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The Marlene effect

The Marlene effect may well propel her back into Parliament at the next election. But the electoral system is weighted against her party. Photo: Darrin Zammit Lupi

The Marlene effect may well propel her back into Parliament at the next election. But the electoral system is weighted against her party. Photo: Darrin Zammit Lupi

The new Democratic Party (Partit Demokratiku) formally elected Marlene Farrugia as their leader on October 21. She sits in the House of Representatives. The Democratic Party is, therefore, already represented in Parliament.

The question is whether the party will still be in Parliament following the next election in 2018 (or, quite possibly, even earlier if, as I suspect, the Prime Minister spots an opportunity to go to the country at the end of next year bathed in the success of Malta’s first-ever presidency of the European Union).

The Democratic Party (PD) is a centre-left political party. As such, it is camped on the same political territory occupied today by Joseph Muscat’s Labour Party and Simon Busuttil’s Nationalist Party. Indeed, it stands on exactly the same ground on which Gonzi and Muscat pitched their tents between 2008 and 2013.

The centre-left is now the centre ground of Maltese politics. The only difference between the parties lies in the individual personalities who lead them – and a judgement about their trustworthiness and leadership qualities and their competence and commitment to deliver better government and a thriving economy.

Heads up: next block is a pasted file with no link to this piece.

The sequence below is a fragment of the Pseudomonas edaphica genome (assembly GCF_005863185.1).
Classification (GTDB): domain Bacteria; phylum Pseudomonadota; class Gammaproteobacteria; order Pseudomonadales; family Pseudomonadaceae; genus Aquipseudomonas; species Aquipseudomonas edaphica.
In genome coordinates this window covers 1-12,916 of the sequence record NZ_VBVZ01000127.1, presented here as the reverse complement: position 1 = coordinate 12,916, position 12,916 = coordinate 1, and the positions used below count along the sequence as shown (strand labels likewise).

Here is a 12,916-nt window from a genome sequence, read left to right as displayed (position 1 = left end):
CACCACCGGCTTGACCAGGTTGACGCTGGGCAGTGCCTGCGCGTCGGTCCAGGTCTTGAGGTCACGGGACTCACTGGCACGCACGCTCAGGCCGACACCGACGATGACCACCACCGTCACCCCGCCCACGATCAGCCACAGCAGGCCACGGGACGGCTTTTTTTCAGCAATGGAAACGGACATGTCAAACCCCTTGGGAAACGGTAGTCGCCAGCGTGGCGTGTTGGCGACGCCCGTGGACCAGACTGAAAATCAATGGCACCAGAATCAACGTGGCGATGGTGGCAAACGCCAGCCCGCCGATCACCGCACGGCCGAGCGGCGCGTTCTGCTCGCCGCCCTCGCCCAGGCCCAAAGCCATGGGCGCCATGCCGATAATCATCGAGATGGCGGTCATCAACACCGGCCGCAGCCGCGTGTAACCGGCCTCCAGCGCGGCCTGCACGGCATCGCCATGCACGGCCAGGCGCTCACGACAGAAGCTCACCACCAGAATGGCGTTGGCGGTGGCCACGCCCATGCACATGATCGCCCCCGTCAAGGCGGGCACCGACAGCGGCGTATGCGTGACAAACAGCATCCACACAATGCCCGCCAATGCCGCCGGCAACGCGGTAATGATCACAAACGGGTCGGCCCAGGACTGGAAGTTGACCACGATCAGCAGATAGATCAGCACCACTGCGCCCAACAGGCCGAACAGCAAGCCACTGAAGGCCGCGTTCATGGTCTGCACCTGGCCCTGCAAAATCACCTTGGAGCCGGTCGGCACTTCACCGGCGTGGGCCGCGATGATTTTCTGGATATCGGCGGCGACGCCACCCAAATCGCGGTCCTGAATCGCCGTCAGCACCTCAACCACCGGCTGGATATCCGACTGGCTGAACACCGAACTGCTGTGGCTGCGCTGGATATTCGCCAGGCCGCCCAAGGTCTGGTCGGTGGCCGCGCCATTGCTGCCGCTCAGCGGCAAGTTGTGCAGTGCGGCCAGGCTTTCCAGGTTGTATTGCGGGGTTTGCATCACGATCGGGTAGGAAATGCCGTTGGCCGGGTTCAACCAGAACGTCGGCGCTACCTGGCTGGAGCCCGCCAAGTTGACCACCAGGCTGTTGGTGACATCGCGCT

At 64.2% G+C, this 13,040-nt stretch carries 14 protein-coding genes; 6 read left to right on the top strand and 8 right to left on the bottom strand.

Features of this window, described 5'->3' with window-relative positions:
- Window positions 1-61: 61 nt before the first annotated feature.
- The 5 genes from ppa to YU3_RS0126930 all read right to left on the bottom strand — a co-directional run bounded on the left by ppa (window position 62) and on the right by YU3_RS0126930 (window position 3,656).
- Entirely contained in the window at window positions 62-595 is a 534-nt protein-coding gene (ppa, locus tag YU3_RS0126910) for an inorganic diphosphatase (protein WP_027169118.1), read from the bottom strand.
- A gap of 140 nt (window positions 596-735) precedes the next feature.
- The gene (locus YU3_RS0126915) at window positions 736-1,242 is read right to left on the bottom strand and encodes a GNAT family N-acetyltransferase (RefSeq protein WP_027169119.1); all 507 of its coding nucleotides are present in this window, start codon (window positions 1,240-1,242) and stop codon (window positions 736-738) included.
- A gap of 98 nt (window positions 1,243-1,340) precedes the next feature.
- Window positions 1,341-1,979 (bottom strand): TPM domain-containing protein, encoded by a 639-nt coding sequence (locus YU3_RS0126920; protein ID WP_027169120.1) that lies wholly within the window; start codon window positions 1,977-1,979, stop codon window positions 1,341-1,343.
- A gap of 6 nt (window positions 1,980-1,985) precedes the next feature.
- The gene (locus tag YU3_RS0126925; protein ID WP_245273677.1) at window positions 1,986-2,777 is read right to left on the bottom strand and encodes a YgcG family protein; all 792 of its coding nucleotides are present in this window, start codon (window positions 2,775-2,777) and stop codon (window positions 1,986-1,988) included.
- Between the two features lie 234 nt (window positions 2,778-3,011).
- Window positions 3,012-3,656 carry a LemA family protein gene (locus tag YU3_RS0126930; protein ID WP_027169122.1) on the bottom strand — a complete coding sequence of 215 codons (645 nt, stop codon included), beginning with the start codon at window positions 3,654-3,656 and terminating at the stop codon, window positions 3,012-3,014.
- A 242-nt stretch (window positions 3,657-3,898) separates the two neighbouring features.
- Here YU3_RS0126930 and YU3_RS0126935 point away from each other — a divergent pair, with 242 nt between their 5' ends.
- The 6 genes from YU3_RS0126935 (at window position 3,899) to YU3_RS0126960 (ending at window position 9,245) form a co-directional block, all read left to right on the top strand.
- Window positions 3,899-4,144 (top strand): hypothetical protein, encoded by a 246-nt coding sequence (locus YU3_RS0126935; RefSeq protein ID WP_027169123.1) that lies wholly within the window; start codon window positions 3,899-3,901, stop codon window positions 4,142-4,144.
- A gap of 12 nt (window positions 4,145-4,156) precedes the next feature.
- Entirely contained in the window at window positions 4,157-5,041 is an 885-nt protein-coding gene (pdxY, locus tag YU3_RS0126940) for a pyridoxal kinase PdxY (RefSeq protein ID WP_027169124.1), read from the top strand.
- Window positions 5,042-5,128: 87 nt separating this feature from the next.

Farrugia is an attractive personality. She was a highly effective and passionate chairman of the Parliamentary Select Committee on the Environment. She has political courage and an ability to connect at the human level with her supporters.

She wears her heart on her sleeve. She has her own strong personal electoral base. She appeals to liberal centrists. She may well be re-elected at the next general election, although for reasons which will become clear shortly she would probably be the only PD representative in a new Parliament.

She is realistic enough to recognise that the PD will not displace either the Labour or Nationalist Party in power. But, in the most optimistic scenario with a much reduced Labour Party (the polls have narrowed considerably since the glory days of March 2013), PD promises to hold the balance. It undertakes to stiffen Simon Busuttil’s backbone and to keep the Nationalist Party clean if it were to form a coalition with it.

Farrugia’s party carries no political baggage from the past and she promises, therefore, to be the guarantee that the Nationalist Party in government will not stray from the straight and narrow path which Busuttil is promising.